And through January and February, it still did. I was so happy, and for the first time in a long time, the writing was just flowing. I was not only getting the pages down, but I was having fun with it. I’d regained my playfulness with words that had been hard to access for a while. Finally, I thought. All the work I’d done, to get my mind and life in a conducive state for writing, was paying off.  I’d made it. Back to my voice, and forward to the writing life I’d been trying to create.

Then March came around. Like many people, I imagine, the first weeks of our community responding to COVID-19—gatherings being cancelled, schools and workplaces going remote—felt surreal to me. I felt shock more than anything. But once the jolt wore off, it all started to wear on me. Not getting to do the little things I’d taken for granted—the mornings I went to Starbucks to write, trivia nights with my brother and sister-in-law. I began to internalize the (very understandable) stress and fear in the air, to the point where I was often anxious about things totally unrelated to the pandemic, like challenges at work or random past mistakes.

Unsurprisingly, my writing started to suffer. Sometimes, I would sit down at my desk and struggle to focus. Other times, I couldn’t get myself to sit down at all. I kept telling myself, next week will be different. Or, tomorrow’s the day I get back on track. Suddenly, those days and weeks had flown by, spring became summer became (almost) fall, and nothing really got easier.

Until, admittedly, I had a bit of a meltdown moment a couple weeks ago. Sometimes, when I’m overwhelmed by my feelings but not yet ready to accept them, I start aggressively cleaning. (Lovely, I know.) I was going in on the kitchen when, thankfully, my aforementioned lovely boyfriend intervened. As soon as we sat down on the couch, I started sobbing. This year has not been what it was supposed to be. I haven’t been who I was supposed to be.

I let out all the disappointment, sadness, and anger—with myself and the situation—that had been building up for quite some time. Throughout the past six months, I’ve often been reminding myself (and saying out loud) how fortunate I’ve been. I’ve stayed healthy, and so has my family. I’ve kept my job and my house. So many people have experienced so much loss and suffering this year. Who am I to complain, about anything? But in my efforts to not appear selfish or ungrateful—even to myself—I failed to acknowledge how I was struggling. Being creative in 2020 is forking hard, man.

If I were to write creativity out as a formula (for myself, anyway), I would say creativity = purpose + time + mental energy. I’ve had a sense of inspiration and purpose for my book for years. On the other hand, the time and mental energy I have at any given point varies. This year, I made the mistake of thinking that since I have plenty of free time on my hands—can’t be distracted by going to movies or hanging out with friends!—I should be plenty productive. But I failed to acknowledge the brain drain this year has been. I’m grateful for my own health and safety, but I’m still sad for our communities. I’m still anxious. I’m still waiting for the day I can hug everyone I miss.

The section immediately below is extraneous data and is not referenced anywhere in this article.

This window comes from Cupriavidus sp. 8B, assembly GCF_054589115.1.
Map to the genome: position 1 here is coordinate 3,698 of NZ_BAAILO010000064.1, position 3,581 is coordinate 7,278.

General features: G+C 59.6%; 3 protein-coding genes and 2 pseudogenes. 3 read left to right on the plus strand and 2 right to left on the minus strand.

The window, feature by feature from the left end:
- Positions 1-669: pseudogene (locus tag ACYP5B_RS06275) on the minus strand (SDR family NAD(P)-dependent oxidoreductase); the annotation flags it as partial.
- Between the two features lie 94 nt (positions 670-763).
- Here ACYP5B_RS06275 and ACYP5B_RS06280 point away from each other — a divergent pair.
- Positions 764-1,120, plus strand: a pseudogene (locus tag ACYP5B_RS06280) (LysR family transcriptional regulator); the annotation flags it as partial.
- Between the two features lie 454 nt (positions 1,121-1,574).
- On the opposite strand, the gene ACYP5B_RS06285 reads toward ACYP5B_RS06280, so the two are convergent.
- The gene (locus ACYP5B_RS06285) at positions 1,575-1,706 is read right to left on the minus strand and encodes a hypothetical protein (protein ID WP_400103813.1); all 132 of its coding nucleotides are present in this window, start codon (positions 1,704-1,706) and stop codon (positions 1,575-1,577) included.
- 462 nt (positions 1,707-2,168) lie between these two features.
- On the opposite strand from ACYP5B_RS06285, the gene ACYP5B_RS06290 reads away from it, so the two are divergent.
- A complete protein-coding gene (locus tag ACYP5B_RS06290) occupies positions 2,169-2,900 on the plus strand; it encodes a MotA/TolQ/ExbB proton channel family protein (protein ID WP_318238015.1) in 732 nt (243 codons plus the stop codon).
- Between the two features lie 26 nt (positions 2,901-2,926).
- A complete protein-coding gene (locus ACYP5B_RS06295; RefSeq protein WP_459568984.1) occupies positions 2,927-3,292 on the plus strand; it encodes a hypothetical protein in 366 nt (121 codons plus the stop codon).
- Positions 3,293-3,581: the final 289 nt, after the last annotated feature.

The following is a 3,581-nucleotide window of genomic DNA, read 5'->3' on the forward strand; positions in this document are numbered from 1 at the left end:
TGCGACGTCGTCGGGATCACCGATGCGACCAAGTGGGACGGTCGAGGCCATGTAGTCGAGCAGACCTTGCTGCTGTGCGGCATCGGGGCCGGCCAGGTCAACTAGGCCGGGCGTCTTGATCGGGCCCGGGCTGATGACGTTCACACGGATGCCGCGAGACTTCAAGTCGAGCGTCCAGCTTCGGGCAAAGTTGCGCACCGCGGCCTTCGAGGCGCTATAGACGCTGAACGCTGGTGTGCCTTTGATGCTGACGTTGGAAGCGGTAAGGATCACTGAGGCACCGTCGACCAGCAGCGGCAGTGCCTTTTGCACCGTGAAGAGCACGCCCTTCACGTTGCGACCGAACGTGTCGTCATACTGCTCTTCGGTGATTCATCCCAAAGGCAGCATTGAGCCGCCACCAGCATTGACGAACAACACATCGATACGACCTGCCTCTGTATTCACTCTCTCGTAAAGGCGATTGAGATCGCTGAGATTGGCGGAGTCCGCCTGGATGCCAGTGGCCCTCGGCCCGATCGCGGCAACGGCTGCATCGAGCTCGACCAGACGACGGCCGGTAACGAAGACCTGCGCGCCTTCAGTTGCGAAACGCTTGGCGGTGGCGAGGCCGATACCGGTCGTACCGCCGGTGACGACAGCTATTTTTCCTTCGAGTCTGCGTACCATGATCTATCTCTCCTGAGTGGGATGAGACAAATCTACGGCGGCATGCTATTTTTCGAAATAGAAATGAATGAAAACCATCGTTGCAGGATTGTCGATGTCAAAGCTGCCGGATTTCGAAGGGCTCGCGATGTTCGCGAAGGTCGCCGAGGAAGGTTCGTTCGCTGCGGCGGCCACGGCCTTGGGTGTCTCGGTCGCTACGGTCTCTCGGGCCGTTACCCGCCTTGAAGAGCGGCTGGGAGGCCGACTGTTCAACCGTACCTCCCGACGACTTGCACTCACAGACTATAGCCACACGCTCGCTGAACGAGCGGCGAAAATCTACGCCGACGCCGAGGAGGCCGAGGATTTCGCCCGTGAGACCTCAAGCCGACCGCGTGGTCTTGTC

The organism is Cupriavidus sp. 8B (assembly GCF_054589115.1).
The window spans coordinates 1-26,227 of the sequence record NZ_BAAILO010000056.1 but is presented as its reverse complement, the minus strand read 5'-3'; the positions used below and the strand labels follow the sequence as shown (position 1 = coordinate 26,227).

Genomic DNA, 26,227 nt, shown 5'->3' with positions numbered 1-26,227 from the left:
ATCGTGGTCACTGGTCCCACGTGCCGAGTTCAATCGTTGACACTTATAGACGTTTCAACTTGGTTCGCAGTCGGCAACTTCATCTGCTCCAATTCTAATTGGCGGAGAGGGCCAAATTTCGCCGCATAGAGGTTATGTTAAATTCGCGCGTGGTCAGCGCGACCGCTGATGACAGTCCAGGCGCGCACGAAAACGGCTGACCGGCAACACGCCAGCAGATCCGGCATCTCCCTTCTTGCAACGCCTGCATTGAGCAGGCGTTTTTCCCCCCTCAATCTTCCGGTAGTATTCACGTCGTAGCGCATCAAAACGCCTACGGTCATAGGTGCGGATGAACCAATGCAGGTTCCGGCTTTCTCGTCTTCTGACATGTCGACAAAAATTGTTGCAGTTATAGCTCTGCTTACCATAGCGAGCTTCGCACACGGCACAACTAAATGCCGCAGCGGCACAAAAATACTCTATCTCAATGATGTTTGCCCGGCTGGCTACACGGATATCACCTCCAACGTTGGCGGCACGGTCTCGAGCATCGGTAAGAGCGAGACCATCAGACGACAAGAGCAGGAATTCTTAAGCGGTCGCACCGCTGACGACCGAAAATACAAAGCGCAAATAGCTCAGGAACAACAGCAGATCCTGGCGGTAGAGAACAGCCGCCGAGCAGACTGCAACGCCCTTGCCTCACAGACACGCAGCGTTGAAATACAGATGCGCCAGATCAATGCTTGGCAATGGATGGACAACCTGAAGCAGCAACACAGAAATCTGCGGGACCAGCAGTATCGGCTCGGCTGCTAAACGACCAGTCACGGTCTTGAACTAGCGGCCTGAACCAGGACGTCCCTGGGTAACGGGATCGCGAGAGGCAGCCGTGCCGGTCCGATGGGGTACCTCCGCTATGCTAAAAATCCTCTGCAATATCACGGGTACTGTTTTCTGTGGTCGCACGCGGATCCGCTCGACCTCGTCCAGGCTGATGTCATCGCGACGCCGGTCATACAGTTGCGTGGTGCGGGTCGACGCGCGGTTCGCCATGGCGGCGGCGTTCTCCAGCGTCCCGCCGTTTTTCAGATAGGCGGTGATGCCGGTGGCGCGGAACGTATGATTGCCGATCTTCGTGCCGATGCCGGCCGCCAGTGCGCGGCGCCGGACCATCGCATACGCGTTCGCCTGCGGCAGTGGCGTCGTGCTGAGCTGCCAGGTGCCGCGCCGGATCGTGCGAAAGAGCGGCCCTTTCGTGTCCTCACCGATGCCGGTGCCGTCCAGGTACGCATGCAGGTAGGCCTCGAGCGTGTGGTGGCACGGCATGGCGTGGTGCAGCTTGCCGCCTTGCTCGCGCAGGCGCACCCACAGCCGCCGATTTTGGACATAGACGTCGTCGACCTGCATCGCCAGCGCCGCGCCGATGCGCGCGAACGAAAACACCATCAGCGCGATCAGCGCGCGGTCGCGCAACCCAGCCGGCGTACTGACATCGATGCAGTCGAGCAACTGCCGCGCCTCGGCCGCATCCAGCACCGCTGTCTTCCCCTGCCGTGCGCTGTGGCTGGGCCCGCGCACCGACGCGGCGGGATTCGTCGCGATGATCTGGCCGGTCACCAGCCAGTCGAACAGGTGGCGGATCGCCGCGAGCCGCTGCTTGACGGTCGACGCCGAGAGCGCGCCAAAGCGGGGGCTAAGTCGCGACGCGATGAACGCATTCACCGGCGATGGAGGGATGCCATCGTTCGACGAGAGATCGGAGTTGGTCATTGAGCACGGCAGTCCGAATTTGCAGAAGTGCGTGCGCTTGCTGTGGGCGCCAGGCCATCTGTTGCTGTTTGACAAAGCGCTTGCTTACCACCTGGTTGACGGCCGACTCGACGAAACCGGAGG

I stuffed down my feelings of frustration about my writing progress this year, because I thought they were selfish or unwarranted. The funny thing is, now that I’ve let them out, I’ve found mental room to reevaluate what I want the rest of this year to be. How I want to spend the creativity I do have. Because I do have it, even it’s a little more strained during this incredibly difficult time.

I’m not going to say I’m feeling the New Year’s Eve buzzy excitement again (who can even imagine?), but I feel a little more clear-headed and confident in my ability to create than I have in months. I’ll take it.

xoxo

Marie

P.S. I am sending you love and light through whatever challenges you’re going through this year.

7 Quotes to Ignite Your Confidence

Hello my new year babies,

2018 is nearly over. Looking back over the year, I really can’t complain. I’m healthy, safe, and happy (at least most of the time), and I continue to be blessed beyond reason or measure. That being said, as I’ve acknowledged before, my life is in an interesting state of flux. I’d say I’m definitely pretty clear on where I want to be, but it appears I have a ways to go to get there. Often, when I can see an opportunity on the horizon, I have this fire-feeling of, I’d be so good for this! You have no idea! I just need someone to let me in the door! Which brings me back to this month’s topic, confidence.

Photo by Danil Aksenov on Unsplash

This year I found a sense of confidence in myself that I didn’t have before. It looks and feels different than I imagined it would. Our culture is an intensely visual one, and so I often think of confidence in image. A woman standing gloriously in her power, oozing Beyoncé “***Flawless” energy. Don’t get me wrong; I think images like that, especially when they showcase the actual, beautiful diversity of our world, are incredibly valuable. But for me, confidence has been a quiet, stable, private thing. It’s a foundation from which I can more easily take on challenges . A sense that I am worthy and capable of doing things well, and perhaps more importantly, that I will also be okay if things don’t go well.